New Hampshire Lawmakers Move to Decriminalize Adultery
Concord — New Hampshire is taking steps to repeal a centuries-old law that makes it a crime to commit adultery.
The Judicial Branch reports that the law hasn’t been enforced in more than a decade.
Rep. Tim O’Flaherty, a Manchester Democrat who sponsored a House bill repealing the statute, said he was motivated by a 2003 ruling by the New Hampshire Supreme Court that same-sex partners in an adulterous affair could not be charged with adultery because of long-standing case law defining adultery as between a man and woman.
Marc Hassan, spokesman for Gov. Maggie Hassan, says she will likely sign the repeal measure if it passes.
Adultery is a Class B misdemeanor punishable by a fine of up to $1,200.
O’Flaherty also objects to it on privacy grounds.
“I don’t think there’s any appetite in New Hampshire to use police powers to enforce a marriage,” O’Flaherty told members of the Senate Judiciary Committee during a public hearing March 25.
At the hearing, the only member of the public who spoke was a man distraught over his own divorce. He said when he tried to file a criminal adultery complaint against his former wife, the officer told him it was the first such complaint he’d taken in 20 years. The Associated Press is not naming the man because it could identify his ex-wife, who was not charged with a crime.
“If we retain adultery as a crime, we may deter an otherwise law-abiding citizen ... from falling into the trap of that repugnant behavior,” he said. “It does provide some solace to victims of adultery, who can take comfort in that fact that what happened to them was so evil the state has decided to criminalize it. That is not trivial.”
The bill passed the House 268-29 and awaits a vote by the Senate on April 17.
The New Hampshire Supreme Court in 2003 ruled in a split decision that adultery involving two people of the same sex could not be grounds for divorce because case law dating back to the early 1800s defines adultery as “intercourse from which spurious issue may arise” — meaning a child born of the illicit affair.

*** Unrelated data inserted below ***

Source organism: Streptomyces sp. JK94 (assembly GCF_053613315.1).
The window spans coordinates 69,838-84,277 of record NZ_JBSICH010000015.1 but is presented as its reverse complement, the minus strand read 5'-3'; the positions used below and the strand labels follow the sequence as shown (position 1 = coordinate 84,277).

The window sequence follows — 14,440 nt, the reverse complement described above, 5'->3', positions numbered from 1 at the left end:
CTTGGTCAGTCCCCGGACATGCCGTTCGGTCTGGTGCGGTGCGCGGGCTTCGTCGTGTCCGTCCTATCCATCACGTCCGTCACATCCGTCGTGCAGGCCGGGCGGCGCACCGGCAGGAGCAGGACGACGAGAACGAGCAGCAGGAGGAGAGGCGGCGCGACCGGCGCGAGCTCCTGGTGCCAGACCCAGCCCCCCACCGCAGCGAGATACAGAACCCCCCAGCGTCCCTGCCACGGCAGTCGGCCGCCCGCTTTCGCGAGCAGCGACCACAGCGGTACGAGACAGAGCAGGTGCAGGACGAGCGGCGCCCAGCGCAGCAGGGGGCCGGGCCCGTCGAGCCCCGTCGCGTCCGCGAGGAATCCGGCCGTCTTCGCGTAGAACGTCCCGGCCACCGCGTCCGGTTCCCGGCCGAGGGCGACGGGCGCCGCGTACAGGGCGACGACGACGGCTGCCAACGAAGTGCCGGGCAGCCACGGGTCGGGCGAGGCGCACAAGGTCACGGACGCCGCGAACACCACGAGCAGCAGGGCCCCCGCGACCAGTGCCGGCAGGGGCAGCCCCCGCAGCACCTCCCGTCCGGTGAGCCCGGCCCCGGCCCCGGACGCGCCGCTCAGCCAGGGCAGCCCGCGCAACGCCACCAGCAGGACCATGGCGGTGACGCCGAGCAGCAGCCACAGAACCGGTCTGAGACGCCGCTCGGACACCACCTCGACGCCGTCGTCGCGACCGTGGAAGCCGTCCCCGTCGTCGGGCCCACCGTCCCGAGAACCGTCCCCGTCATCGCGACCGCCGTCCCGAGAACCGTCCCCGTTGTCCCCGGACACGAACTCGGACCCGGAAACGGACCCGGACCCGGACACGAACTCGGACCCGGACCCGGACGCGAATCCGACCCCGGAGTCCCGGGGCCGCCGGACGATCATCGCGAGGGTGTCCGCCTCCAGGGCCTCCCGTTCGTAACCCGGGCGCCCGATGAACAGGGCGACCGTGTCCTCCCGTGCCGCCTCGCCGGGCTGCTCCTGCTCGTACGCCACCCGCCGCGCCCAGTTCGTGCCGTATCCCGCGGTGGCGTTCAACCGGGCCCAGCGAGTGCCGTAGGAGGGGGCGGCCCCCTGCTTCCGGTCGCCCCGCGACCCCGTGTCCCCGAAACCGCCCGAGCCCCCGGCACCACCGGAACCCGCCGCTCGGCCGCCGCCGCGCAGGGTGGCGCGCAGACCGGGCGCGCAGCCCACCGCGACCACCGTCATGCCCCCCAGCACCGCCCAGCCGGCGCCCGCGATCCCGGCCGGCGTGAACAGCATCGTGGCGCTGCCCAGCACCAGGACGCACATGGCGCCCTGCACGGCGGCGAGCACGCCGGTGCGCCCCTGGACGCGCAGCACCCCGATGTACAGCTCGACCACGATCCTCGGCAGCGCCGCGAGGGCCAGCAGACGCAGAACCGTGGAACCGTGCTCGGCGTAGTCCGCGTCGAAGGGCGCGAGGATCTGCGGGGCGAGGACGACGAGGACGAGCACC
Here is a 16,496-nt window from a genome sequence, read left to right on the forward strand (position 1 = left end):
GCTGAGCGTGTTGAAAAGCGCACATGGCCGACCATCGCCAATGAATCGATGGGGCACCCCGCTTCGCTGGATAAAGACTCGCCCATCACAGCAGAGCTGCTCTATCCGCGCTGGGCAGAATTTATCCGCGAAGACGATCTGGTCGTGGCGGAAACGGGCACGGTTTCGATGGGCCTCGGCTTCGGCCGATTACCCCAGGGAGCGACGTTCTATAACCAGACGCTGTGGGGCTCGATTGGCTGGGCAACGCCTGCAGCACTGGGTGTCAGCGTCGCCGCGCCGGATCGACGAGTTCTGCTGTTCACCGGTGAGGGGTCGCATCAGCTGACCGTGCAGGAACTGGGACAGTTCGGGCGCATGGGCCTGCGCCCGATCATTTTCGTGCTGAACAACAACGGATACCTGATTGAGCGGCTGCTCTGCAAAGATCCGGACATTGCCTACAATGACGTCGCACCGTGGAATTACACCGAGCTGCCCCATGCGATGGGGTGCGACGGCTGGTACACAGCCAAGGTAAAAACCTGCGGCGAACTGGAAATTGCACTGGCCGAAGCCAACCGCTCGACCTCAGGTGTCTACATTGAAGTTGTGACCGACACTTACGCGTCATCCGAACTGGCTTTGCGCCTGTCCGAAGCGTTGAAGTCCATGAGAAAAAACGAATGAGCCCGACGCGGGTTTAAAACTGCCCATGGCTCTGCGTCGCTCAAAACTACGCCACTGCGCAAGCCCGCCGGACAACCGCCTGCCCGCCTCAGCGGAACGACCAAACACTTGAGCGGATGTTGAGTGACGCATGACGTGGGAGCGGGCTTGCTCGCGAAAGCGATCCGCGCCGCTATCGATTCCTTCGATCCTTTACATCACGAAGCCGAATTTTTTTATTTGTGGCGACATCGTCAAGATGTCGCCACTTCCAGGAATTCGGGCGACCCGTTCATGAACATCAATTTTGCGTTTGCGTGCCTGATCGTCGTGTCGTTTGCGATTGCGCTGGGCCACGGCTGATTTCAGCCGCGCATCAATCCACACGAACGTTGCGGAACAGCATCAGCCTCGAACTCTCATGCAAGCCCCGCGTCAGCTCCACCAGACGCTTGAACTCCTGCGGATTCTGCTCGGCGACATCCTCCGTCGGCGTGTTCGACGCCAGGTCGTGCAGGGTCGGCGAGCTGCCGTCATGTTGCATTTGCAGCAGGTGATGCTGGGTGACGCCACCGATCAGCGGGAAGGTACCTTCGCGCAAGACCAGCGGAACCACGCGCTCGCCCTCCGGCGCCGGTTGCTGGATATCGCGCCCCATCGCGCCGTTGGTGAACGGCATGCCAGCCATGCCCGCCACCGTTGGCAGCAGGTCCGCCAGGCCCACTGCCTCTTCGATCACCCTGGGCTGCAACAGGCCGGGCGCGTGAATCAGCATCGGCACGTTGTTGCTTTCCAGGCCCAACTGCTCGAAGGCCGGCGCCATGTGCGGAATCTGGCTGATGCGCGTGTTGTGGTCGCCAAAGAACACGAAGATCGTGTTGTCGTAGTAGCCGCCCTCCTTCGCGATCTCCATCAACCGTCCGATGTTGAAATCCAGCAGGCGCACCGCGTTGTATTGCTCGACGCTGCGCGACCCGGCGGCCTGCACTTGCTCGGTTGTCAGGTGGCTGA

“As ‘spurious issue’ can only arise from intercourse between a man and woman, criminal adultery could only be committed with a person of the opposite sex,” the court ruled. “Persons of the same gender cannot, by definition, engage in the one act that constitutes adultery under the statute.”
New Hampshire is not the only state in New England where adultery remains a crime.
In Massachusetts, adultery is punishable by up to three years in prison. In Rhode Island, anyone engaged in an adulterous affair faces a fine of up to $500, according to data compiled by the National Conference of State Legislatures. Vermont and Maine have repealed their adultery laws
Of 21 states that consider adultery a crime, many contain language that is gender specific and excludes same-sex married couples. For example, Oklahoma law defines adultery as “sexual intercourse of a married person with one of the opposite sex.”
“It’s not any kind of deterrence,” O’Flaherty said of the law. “People are going to cheat on their spouses regardless of what the law is.”
Rep. Carol McGuire, an Epsom Republican, co-sponsored the current repeal measure and a similar bill in 2010. The bill passed the House but was killed in the Senate. McGuire says she believes opponents thought a vote for the bill was tantamount to endorsing adultery.
“I don’t want to live in a place where the police are responsible for investigating adultery,” McGuire said.
If passed and signed into law, the bill would take effect Jan. 1.